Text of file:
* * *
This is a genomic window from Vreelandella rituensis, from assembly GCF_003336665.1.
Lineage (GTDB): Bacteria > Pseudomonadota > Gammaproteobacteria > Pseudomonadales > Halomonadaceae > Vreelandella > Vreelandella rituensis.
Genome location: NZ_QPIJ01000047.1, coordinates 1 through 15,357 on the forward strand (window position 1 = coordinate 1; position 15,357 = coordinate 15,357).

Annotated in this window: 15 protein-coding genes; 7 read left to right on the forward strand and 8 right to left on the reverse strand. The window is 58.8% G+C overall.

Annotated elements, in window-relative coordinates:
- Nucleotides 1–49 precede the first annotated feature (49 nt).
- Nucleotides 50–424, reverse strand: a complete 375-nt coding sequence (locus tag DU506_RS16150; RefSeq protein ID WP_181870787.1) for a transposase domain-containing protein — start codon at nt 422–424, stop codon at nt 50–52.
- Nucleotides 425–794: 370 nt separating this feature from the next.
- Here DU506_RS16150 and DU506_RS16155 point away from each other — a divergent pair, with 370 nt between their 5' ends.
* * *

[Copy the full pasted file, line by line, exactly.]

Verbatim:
This is a genomic window from Vreelandella rituensis, from assembly GCF_003336665.1.
Lineage (GTDB): Bacteria > Pseudomonadota > Gammaproteobacteria > Pseudomonadales > Halomonadaceae > Vreelandella > Vreelandella rituensis.
Genome location: NZ_QPIJ01000047.1, coordinates 1 through 15,357 on the forward strand (window position 1 = coordinate 1; position 15,357 = coordinate 15,357).

Annotated in this window: 15 protein-coding genes; 7 read left to right on the forward strand and 8 right to left on the reverse strand. The window is 58.8% G+C overall.

Annotated elements, in window-relative coordinates:
- Nucleotides 1–49 precede the first annotated feature (49 nt).
- Nucleotides 50–424, reverse strand: a complete 375-nt coding sequence (locus tag DU506_RS16150; RefSeq protein ID WP_181870787.1) for a transposase domain-containing protein — start codon at nt 422–424, stop codon at nt 50–52.
- Nucleotides 425–794: 370 nt separating this feature from the next.
- Here DU506_RS16150 and DU506_RS16155 point away from each other — a divergent pair, with 370 nt between their 5' ends.